How to unlock your iOS 14.5 iPhone with your Apple Watch
Apple’s iOS 14.5 is out, and with it comes the ability to have your Apple Watch unlock your Face ID-protected phone if you happen to be wearing a mask. This will make it a lot easier to get through your day without having to enter your passcode each time you need to use your phone (because the Face ID can’t recognize you with that mask on). As long as your phone and watch are in close proximity, you will be able to unlock your iPhone just by turning on the screen.
Once you’re officially running iOS 14.5 (and watchOS 7.4), it’s easy to enable the feature that lets you unlock your iPhone with your watch.
- Go to Settings > Face ID & Passcode, and scroll down to the new Unlock With Apple Watch option.
- Toggle it on to turn on the feature. (There’s nothing you have to do on the watch.)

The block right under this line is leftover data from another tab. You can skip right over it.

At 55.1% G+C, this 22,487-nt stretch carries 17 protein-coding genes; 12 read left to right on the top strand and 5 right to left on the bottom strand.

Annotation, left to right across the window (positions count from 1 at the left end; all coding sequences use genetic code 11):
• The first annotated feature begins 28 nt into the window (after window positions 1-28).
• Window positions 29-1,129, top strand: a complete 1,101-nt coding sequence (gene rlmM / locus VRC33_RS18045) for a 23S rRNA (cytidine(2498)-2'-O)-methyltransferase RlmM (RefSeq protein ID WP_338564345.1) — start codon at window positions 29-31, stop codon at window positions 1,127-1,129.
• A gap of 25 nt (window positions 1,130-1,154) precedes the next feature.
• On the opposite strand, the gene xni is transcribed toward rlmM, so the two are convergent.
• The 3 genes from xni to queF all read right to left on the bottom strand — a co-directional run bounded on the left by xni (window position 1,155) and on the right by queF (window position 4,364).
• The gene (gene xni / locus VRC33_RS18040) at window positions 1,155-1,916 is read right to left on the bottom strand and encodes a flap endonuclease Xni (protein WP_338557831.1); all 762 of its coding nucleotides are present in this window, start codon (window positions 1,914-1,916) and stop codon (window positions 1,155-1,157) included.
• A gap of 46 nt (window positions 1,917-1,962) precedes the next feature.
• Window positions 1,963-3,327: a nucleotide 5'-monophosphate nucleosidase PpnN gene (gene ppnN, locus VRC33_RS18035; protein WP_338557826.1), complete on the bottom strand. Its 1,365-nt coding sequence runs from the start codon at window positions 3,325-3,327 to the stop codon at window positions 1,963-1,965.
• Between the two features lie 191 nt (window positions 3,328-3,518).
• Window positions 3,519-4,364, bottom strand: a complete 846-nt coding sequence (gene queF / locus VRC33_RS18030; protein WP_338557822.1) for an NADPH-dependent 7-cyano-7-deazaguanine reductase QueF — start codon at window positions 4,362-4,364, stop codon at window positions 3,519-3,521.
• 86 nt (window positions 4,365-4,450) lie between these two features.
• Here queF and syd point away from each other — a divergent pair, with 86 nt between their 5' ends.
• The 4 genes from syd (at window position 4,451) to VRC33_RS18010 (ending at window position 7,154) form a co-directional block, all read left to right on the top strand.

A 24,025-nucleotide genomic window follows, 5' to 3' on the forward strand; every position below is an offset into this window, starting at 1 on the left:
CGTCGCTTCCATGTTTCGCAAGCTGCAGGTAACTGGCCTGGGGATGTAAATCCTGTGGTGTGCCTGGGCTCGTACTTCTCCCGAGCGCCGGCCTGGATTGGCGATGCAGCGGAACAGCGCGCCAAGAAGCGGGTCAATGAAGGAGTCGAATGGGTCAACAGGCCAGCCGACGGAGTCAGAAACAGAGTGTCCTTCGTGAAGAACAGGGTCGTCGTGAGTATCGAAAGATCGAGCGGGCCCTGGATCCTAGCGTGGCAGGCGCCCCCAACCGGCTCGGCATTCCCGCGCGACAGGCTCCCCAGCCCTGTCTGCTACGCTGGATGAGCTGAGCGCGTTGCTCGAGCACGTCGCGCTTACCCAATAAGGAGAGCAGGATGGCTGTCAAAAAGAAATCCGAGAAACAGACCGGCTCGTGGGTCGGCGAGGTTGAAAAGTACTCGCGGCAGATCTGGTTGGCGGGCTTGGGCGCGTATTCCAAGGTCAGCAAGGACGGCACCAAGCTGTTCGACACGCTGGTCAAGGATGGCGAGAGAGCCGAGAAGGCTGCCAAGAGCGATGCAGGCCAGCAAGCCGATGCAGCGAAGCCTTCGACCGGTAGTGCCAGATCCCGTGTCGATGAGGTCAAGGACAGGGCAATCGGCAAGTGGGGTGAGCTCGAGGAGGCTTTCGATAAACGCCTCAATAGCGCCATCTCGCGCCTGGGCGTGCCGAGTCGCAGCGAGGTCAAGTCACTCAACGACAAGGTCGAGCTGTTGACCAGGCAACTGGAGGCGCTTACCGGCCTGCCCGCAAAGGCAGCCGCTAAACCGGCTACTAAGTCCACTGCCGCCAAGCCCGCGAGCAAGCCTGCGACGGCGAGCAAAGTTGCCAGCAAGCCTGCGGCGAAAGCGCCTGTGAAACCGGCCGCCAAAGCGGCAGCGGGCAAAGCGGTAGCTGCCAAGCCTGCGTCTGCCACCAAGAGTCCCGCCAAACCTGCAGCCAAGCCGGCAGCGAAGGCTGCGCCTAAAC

Now that you have it installed, here’s what you can expect. First, and most important to note, is that your phone isn’t looking for your face with a mask, it’s looking for a face with a mask. With this feature on, when my wife was wearing a mask, she was able to unlock my phone with no problem if I was within three or so feet. Apple even warns you about this when you turn the feature on.
Apple’s mitigation to this is whenever your Apple Watch is used to unlock your phone, the watch buzzes you, along with a notification saying your phone has been unlocked and a button to lock it. Pressing that lock button immediately locks your phone and requires a passcode on next unlock.
With that caveat out of the way, so far I’ve had great success with the feature. I tried it with a variety of masks, and it worked with all of them for me. It is worth noting again that the phone is looking for a face with a mask, so this feature won’t help you if your phone is lying on the table and you try to unlock it — because the Face ID camera can’t see you.
Still, I find that not having to put in my passcode every time I want to check my grocery list while shopping is a huge benefit and worth what I consider to be a relatively minor security trade-off. The feature may not be for those with super-secret info on their phones, but for everyone else it’ll be a nice quality-of-life improvement.